Another threat is Kyprolis, a refractory multiple myeloma drug from Onyx Pharmaceuticals that's now in the hands of Amgen, which recently acquired Onyx for $10.4 billion. Kyprolis was approved by the FDA last July for refractory multiple myeloma, making it a direct competitor to Celgene's Pomalyst. Kyprolis generated $61 million in sales last quarter for Onyx, a decline of 4.7% from the previous quarter. The apparent slowdown in Kyprolis sales, which analysts believe could hit peak sales of $1.5 billion, raises an interesting question for Celgene -- will sales of Pomalyst also slow down sooner than expected?
Generic competition and better alternatives
Another sore spot for Celgene is the decline of Vidaza, which lost U.S. patent exclusivity in 2011. Generic competitors took awhile to catch up, but last month they struck two major blows against Celgene.
Sandoz, the generic arm of Novartis, announced the U.S. launch of its generic version of Vidaza on Sept. 23. A week before that, generics maker Dr. Reddy's Laboratories announced the FDA approval of its generic Vidaza as well. This means that the U.S. market -- from which Celgene's Vidaza generated $84 million in sales last quarter, is about to get even more crowded. However, the good news is that the majority of Vidaza sales, at $127 million, came from markets abroad.
Meanwhile, sales of Thalomid have fallen due to the availability of safer alternative treatments for its wide array of regular and orphan indications. Thalomid, also known as Thalidomide, has the potential to cause birth defects, and is only approved to be administered in tightly controlled conditions.
The Foolish takeaway
Celgene is one of the fastest growing biotech companies in the market today, and it isn't showing any signs of slowing down. Yet the main thing investors should remember about Celgene is that its highly dependent on Revlimid and the market for multiple myeloma treatments.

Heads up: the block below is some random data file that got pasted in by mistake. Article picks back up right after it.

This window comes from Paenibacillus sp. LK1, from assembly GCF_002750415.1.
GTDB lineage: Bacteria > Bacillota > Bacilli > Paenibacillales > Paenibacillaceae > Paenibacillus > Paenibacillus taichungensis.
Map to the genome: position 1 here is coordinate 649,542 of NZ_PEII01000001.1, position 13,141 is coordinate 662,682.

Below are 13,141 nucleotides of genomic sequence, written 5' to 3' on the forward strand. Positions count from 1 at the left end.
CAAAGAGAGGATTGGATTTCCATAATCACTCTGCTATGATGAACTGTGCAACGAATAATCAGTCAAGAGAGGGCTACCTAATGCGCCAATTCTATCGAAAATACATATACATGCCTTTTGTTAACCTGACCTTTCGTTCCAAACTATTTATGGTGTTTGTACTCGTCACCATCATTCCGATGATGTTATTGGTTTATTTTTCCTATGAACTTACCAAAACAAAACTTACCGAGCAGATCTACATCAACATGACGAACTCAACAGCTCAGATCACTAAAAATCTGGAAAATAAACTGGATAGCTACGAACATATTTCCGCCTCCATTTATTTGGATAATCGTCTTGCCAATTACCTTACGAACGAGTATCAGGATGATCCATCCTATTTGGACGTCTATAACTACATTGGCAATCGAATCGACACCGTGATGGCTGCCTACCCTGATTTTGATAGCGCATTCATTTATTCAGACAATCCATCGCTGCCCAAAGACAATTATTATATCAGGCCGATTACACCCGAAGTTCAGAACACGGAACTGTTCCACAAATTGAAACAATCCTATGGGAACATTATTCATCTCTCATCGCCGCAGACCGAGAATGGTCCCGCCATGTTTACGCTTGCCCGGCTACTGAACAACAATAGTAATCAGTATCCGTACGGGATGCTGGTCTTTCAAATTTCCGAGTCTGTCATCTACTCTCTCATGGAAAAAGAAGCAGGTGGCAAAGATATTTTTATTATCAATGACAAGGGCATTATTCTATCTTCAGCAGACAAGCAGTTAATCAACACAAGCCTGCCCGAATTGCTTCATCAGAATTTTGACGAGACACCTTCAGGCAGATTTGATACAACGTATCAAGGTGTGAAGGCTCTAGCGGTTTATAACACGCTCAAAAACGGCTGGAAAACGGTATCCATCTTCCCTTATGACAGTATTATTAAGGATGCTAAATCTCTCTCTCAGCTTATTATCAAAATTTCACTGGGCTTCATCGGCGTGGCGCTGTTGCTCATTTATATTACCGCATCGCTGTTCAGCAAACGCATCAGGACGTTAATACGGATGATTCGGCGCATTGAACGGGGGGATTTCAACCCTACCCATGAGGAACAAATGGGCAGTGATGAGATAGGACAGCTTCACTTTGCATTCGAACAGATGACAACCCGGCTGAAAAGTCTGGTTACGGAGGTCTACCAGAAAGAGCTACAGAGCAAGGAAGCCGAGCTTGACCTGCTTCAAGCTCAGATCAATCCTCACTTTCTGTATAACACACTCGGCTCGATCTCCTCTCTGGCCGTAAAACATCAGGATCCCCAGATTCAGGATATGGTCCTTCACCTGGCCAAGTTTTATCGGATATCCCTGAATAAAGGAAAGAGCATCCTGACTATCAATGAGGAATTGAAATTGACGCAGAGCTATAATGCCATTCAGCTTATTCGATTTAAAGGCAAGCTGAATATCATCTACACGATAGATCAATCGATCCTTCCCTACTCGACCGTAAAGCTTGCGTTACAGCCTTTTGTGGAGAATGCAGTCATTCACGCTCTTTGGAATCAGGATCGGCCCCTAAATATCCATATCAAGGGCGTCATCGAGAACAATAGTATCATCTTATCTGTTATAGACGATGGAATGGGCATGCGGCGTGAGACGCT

If competing first-line and refractory multiple myeloma products from J&J, Takeda, and Amgen gain traction, Celgene's market share could start shrinking. However, rising sales of Abraxane and Pomalyst could offset that slowdown. As a result, Celgene's top line could eventually have three pillars of growth rather than one, better positioning the company for long-term growth.
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The article Can This Big Biotech Keep Outperforming Its Industry Peers? originally appeared on Fool.com.Leo Sun has no position in any stocks mentioned. The Motley Fool recommends Celgene and Johnson & Johnson. The Motley Fool owns shares of Johnson & Johnson. Try any of our Foolish newsletter services free for 30 days. We Fools may not all hold the same opinions, but we all believe that considering a diverse range of insights makes us better investors. The Motley Fool has a disclosure policy.